Our History & our Heritage by Bill Kiefer

When I write this column I always try to include at least one new fact that I learn in doing my research. I hope it will be a new fact to readers as well. When I stay local with the focus of the column that is not always easy. However, as this is Memorial Day Weekend, and we are all aware of it, I thought that it might be a good story to write about the origins and the history of the Holiday. Also I was curious to discover if it is unique to the United States, or if other countries have similar observations.

First, what it is. Many of us think it is just the first holiday of the Summer season. In reality the holiday was started as a way of honoring members of the armed forces who died defending the country. This occurred after the Civil War. Why? Well servicemen did die in earlier wars. Total military deaths, from all causes were 25,000 in the Revolution, 15,000 in the War of 1812, and 13,300 in the War with Mexico, the total is not much more than 50,000. Then came the War Between the States, Union deaths were 365,000, and Confederate deaths were 290,000.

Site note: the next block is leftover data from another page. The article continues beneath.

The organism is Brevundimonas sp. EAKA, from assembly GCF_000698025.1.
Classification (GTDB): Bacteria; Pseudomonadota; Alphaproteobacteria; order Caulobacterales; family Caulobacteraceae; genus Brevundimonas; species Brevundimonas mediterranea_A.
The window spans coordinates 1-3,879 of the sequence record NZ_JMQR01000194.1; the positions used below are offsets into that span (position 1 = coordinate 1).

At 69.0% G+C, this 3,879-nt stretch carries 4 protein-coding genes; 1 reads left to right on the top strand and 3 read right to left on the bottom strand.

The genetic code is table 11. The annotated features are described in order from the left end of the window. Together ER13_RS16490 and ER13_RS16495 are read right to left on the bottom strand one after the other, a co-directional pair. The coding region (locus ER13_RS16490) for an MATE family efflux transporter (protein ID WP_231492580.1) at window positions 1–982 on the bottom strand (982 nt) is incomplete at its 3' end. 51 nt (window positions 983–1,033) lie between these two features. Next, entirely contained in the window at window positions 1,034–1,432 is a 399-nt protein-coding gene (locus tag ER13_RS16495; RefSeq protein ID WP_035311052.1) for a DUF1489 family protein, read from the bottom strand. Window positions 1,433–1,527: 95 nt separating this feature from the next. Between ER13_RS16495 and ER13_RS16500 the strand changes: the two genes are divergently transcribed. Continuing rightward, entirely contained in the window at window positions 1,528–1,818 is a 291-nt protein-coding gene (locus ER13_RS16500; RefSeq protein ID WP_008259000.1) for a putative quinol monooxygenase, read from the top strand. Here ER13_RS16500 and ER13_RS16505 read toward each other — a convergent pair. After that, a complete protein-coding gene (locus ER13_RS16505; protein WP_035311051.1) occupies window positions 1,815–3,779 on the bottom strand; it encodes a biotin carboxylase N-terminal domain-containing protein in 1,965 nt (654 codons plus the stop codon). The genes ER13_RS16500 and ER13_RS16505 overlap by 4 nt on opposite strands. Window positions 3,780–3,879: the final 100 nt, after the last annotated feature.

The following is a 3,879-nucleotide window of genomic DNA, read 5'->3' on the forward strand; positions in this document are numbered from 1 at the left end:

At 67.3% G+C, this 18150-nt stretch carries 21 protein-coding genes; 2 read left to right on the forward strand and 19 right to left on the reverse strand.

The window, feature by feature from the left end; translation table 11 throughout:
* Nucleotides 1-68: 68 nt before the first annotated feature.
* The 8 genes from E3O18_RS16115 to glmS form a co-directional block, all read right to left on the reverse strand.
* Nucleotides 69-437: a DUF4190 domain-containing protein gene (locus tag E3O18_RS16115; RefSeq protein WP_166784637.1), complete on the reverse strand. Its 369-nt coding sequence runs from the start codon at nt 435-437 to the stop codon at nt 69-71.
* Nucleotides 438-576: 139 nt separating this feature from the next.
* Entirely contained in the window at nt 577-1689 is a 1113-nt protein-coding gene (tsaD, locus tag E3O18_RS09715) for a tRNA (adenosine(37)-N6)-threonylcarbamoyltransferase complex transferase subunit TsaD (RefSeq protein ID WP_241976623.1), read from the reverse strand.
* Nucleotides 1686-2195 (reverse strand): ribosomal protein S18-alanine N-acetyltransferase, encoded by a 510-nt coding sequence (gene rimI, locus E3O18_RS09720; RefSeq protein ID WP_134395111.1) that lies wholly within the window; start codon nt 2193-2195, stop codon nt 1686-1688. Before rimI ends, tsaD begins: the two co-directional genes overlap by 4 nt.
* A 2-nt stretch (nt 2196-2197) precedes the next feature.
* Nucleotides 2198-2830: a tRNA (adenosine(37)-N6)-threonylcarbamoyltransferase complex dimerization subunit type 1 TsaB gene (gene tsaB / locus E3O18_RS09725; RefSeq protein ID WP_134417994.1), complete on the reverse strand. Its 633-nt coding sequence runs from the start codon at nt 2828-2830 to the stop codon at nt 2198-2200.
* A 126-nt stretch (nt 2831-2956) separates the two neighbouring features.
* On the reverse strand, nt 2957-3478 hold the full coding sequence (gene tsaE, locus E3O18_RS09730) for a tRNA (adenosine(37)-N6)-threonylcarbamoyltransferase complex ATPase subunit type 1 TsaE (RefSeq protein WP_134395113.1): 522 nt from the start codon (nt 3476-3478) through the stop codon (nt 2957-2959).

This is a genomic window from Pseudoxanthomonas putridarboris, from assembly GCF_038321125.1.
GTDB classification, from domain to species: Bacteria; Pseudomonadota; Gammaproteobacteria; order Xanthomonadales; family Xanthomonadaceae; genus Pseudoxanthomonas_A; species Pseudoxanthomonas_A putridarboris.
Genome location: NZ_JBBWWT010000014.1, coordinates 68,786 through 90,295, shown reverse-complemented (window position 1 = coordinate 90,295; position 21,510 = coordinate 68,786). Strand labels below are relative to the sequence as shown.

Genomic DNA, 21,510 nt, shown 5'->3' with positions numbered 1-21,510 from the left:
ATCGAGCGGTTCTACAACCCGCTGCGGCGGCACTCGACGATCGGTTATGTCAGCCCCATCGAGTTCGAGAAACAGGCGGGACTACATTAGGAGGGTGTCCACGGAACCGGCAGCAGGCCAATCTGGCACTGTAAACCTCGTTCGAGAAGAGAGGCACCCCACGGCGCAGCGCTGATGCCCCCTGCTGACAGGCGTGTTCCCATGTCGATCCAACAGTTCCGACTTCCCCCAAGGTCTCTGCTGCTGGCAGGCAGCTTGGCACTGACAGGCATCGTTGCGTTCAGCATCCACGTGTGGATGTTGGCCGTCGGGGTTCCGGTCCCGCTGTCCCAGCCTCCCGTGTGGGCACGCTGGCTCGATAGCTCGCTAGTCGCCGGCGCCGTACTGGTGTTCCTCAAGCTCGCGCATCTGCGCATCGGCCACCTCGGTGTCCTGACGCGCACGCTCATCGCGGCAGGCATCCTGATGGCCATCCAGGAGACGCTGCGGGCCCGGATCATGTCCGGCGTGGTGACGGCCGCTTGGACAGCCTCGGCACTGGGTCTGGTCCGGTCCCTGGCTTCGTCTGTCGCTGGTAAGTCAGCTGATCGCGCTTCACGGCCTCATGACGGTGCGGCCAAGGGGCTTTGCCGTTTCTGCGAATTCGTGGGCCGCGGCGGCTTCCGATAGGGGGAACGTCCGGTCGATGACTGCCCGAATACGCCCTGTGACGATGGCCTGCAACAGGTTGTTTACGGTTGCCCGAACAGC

As the war neared its end, thousands of northern soldiers held as prisoners in the South in prison camps were dying in agonizing conditions. Most students of the war are familiar with Andersonville and Libby Prison, however, just as bad were a series of camps near Charleston, SC. One particular camp located at a horse racing track was so bad that in the wars final months of the war over 250 prisoners died of disease or exposure and were buried in a mass grave behind the grandstand. On May 1, 1865, approximately three weeks after the end of hostilities, approximately 1,000 people came to the site to consecrate a burial site for the “Martyrs of the Race Course.” They sang hymns, distributed flowers and gave readings. The event was unique in that the participants were almost entirely recently freed slaves and U.S. Colored Troops, including members of the Massachusetts 54th Infantry, immortalized in the movie “Glory.”